• … And she also trotted out Obama’s old slogan: “I would just say: Hey Joe, instead of saying no, we can't, let's say yes, we can.”
  • Booker makes a bald joke: “I'm the only person on this stage that finds Trudeau's hair very menacing, but they are not a national security threat.”
  • And also has some hard feelings about penguins: “And here's a bit of advice to everybody. If you're going to have a spectacular failure, have a documentary team there to capture it, because it made for an Oscar-nominated documentary called “Street Fight.” But then, unfortunately, another setback. It lost in the Oscars to a movie called ‘March of the Dagnab Penguins,’ for crying out loud.”
At The White House

MEANWHILE IN BALTIMORE: Trump kicked off the House Republicans policy retreat just as the debate got started in the same city he trashed as a “rodent infested mess.” 

Trump was fixated on his usual targets: Hillary Clinton, the media and the Democratic presidential candidates throughout a 70-minute speech. My colleagues Rachael Bade and Paul Kane were there.

  • “For the first half-hour, Trump’s speech slowly moved along at the pace of a State of the Union address. He ticked through what he considered GOP accomplishments — slashing thousands of rules, including the decision Thursday to scrap the Obama-era regulation on the wetlands and tributaries that feed into the nation’s largest rivers — and through tax cuts,” they report.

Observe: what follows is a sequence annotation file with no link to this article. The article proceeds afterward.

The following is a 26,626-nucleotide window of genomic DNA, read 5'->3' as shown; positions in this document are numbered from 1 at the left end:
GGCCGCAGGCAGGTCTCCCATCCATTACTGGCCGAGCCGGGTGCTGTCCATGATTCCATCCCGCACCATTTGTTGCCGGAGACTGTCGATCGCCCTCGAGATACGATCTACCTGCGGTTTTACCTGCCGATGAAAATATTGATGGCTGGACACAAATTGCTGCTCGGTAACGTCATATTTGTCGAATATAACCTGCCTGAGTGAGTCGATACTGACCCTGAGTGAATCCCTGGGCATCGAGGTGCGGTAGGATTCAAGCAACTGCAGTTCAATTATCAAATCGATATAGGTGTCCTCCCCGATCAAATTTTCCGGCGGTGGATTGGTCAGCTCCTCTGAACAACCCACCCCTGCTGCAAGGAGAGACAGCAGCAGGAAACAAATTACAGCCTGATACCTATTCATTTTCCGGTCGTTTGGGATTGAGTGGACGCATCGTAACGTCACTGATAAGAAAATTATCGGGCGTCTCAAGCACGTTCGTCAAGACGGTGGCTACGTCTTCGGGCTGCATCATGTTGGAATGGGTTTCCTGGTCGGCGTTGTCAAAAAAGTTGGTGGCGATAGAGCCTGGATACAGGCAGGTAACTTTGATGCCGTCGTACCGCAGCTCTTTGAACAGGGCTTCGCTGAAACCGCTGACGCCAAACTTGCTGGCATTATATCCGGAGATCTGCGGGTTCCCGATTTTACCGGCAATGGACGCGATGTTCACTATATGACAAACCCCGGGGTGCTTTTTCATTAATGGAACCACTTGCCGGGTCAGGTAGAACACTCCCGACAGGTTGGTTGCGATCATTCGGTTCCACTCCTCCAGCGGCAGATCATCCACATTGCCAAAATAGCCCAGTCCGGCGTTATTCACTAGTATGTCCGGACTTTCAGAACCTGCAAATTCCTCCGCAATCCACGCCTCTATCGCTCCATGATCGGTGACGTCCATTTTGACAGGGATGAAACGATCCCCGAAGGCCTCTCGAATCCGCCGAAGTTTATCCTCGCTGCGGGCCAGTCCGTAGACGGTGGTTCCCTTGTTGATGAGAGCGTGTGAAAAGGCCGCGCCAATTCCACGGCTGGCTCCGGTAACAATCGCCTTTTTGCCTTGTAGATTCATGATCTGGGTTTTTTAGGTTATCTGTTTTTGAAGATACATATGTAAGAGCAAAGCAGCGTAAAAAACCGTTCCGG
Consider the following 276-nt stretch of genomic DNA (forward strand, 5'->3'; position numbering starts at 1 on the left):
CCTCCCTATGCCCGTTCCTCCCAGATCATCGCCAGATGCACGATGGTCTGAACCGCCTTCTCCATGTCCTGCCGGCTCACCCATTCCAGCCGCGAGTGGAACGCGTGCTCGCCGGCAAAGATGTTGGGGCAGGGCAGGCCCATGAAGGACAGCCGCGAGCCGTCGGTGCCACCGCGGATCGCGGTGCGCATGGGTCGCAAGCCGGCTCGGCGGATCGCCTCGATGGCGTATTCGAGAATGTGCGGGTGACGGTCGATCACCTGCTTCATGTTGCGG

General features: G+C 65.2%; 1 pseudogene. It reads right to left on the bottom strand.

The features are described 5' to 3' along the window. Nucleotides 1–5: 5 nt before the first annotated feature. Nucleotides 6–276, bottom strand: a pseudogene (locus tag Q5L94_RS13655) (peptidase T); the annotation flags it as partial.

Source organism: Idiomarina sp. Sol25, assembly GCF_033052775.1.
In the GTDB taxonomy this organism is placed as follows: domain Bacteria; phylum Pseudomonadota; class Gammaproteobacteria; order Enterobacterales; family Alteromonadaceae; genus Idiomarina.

• “Trump became more animated later on, going off script to rant about Democrats wanting to take away plastic straws and what he called their outrageous demands for how to recycle lightbulbs.”
  • Trump notably did not mention gun control, instead saying that “Republicans will always uphold fundamental rights to keep and bear arms.” 

The freshly elected North Carolina congressman, Rep.-elect Dan Bishop, was also preseent and provided his assessment of the electorate to the group: 

  • “What I heard more than anything else from voters as I passed them in the district is that what the social Democratic Party is articulating not only stuns them, it frightens them — not only on the subject of being consumed with the idea of destroying this president . . . but also their policy proposals, which are outlandish," per Rachael and P.K. 
The Investigations